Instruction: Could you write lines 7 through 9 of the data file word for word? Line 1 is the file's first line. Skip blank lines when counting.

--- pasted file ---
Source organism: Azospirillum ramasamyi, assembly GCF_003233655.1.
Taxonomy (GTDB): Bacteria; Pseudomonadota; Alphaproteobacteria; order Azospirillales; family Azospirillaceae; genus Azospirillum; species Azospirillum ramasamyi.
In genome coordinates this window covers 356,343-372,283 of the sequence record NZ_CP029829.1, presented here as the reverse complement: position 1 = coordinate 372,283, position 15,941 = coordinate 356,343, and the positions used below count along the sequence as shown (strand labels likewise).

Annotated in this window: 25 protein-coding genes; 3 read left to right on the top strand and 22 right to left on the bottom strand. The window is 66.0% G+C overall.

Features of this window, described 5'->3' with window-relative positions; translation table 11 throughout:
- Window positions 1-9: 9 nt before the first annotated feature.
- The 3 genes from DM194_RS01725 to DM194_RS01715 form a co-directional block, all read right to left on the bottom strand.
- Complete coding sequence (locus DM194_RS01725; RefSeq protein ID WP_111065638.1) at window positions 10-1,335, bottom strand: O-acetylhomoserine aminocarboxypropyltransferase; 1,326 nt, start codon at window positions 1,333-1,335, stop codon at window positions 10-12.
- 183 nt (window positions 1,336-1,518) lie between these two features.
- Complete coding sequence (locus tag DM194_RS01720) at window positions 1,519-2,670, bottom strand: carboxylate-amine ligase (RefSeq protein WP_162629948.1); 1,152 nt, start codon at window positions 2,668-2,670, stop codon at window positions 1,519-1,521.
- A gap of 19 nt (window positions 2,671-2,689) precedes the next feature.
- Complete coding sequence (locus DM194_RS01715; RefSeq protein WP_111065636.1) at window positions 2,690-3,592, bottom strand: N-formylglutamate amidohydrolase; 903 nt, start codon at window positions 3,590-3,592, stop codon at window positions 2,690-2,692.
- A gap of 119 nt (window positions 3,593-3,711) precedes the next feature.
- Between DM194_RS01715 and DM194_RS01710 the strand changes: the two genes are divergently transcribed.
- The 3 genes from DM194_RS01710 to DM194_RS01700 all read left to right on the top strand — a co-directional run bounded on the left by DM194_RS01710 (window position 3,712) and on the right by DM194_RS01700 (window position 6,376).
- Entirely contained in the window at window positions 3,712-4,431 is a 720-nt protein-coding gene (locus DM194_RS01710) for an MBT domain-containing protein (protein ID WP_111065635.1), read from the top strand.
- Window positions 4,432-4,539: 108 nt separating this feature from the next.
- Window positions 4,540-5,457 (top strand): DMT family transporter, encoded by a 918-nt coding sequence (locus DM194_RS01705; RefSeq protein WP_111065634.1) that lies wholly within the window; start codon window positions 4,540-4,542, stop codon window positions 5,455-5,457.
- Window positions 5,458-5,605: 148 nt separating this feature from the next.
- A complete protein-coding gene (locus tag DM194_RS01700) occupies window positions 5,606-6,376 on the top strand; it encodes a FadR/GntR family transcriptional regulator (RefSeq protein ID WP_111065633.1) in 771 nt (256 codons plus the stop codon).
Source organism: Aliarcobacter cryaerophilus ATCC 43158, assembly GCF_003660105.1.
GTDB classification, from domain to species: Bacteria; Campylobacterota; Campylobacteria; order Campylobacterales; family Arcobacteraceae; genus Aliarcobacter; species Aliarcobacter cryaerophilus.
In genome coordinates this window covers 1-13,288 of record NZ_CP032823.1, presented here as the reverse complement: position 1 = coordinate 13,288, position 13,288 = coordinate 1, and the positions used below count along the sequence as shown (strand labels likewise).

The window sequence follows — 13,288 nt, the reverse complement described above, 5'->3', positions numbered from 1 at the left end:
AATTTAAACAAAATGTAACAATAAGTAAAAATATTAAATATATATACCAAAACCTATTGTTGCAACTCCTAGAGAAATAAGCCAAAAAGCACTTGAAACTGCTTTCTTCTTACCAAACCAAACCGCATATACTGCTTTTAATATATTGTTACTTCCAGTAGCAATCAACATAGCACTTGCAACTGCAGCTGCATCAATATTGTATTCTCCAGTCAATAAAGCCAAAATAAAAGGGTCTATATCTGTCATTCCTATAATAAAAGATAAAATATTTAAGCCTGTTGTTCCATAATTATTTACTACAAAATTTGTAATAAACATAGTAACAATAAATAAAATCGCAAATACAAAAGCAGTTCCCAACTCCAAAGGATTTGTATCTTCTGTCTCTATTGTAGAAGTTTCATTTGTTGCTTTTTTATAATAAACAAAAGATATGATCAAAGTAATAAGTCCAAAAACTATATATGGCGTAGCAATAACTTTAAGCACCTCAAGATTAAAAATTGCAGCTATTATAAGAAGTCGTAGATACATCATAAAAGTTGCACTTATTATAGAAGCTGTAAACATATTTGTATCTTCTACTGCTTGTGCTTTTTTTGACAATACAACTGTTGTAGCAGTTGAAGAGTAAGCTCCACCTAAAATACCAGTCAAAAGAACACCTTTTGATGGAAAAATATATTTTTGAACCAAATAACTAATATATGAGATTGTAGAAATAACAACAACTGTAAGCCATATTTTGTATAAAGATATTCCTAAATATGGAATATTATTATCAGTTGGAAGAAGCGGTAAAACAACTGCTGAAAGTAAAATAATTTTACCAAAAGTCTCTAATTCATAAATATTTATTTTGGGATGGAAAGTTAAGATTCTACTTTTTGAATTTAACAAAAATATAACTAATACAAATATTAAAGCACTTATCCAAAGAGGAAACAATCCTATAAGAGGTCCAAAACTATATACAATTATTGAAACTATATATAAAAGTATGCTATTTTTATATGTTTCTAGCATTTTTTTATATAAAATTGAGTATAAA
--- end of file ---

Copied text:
- The 3 genes from DM194_RS01725 to DM194_RS01715 form a co-directional block, all read right to left on the bottom strand.
- Complete coding sequence (locus DM194_RS01725; RefSeq protein ID WP_111065638.1) at window positions 10-1,335, bottom strand: O-acetylhomoserine aminocarboxypropyltransferase; 1,326 nt, start codon at window positions 1,333-1,335, stop codon at window positions 10-12.
- 183 nt (window positions 1,336-1,518) lie between these two features.